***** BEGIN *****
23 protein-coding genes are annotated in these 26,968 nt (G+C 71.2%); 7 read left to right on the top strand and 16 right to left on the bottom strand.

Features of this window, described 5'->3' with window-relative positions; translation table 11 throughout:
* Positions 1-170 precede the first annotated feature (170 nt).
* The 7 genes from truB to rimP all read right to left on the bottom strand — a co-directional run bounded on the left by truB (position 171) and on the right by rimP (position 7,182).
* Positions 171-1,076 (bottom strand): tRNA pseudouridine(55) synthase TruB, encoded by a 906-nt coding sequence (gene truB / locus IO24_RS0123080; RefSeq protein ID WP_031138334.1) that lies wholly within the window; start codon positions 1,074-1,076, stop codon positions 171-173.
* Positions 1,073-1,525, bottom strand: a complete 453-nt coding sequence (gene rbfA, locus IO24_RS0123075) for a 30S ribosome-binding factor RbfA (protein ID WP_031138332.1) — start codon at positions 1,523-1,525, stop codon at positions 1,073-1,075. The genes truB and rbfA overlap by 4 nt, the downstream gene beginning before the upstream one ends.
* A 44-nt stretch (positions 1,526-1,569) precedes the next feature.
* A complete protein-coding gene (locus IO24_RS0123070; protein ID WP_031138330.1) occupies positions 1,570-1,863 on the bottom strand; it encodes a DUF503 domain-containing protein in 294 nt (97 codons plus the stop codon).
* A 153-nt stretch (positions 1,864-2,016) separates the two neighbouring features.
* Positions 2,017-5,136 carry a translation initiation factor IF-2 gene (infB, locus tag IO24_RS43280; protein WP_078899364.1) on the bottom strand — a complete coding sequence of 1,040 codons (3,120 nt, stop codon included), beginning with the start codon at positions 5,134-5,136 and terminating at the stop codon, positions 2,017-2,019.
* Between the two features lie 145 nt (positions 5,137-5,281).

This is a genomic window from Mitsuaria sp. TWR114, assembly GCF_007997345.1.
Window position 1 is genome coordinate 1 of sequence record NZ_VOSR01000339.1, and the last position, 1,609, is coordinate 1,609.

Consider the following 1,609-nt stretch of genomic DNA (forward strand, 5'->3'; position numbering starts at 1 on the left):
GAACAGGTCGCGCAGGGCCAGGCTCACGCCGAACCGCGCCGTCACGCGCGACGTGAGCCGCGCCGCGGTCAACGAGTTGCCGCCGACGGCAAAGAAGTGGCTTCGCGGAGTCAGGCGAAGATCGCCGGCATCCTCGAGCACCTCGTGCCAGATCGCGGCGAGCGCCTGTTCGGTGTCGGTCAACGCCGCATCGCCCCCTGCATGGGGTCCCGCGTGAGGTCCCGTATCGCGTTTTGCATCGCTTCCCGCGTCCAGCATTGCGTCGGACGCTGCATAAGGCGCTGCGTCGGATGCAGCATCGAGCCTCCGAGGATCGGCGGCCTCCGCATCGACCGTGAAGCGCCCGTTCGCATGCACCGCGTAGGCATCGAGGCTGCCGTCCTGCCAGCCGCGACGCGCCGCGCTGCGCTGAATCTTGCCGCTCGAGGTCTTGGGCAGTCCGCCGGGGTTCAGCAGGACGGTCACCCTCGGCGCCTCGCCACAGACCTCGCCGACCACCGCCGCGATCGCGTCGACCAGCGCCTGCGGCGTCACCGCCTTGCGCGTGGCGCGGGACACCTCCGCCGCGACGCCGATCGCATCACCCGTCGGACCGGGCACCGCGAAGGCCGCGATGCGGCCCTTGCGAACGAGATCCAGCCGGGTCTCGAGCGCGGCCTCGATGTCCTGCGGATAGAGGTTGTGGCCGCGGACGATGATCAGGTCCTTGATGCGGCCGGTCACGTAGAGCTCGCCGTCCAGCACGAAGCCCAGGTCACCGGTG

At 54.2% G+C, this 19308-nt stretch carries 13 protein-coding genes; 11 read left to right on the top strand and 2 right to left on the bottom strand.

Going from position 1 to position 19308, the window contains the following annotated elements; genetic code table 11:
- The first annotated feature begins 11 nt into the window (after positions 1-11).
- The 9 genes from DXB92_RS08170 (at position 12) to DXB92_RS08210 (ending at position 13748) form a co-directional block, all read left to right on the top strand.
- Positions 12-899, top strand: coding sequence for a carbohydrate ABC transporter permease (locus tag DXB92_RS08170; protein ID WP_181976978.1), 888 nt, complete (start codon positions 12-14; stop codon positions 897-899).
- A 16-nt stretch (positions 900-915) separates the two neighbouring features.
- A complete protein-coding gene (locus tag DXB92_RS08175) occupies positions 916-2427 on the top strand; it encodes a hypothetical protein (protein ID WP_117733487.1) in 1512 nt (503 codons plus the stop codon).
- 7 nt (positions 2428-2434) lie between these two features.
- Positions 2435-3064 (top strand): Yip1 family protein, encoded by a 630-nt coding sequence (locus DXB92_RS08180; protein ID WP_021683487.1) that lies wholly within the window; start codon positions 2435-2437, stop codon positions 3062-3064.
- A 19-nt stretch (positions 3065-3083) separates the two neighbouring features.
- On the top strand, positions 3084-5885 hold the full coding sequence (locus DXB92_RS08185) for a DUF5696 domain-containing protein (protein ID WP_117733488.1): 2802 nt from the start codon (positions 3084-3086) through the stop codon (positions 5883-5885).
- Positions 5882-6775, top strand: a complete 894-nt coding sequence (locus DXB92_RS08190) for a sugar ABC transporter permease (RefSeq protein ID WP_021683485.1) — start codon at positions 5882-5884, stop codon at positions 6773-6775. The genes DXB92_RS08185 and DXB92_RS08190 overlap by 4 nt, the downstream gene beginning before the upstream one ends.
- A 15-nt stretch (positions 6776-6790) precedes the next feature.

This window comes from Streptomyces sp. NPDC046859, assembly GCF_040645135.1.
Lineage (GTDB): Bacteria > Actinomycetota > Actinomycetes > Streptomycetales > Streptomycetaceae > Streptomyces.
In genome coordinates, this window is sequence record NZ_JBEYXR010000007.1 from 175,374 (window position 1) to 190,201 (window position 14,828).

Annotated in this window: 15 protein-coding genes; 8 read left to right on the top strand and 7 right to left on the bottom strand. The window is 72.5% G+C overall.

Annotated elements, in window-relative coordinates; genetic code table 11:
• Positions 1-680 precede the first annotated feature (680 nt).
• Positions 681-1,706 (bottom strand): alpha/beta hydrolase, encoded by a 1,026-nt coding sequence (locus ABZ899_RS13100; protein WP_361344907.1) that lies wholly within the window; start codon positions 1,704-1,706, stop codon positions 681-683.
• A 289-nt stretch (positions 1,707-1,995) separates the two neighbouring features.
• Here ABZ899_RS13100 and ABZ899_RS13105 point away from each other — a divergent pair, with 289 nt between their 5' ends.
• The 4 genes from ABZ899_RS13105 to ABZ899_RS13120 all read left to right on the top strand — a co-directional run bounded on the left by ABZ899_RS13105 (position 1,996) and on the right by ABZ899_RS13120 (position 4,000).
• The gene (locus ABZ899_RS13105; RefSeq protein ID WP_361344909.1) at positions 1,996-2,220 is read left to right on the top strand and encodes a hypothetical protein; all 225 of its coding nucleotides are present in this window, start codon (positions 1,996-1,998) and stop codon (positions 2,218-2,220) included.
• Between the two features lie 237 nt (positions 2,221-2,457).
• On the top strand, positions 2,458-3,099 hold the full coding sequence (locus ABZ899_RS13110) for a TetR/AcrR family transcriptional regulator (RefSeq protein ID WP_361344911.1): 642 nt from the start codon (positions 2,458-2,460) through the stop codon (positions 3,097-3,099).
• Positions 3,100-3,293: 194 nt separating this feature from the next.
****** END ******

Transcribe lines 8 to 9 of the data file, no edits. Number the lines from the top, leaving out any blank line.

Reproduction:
* A complete protein-coding gene (locus IO24_RS0123070; protein ID WP_031138330.1) occupies positions 1,570-1,863 on the bottom strand; it encodes a DUF503 domain-containing protein in 294 nt (97 codons plus the stop codon).
* A 153-nt stretch (positions 1,864-2,016) separates the two neighbouring features.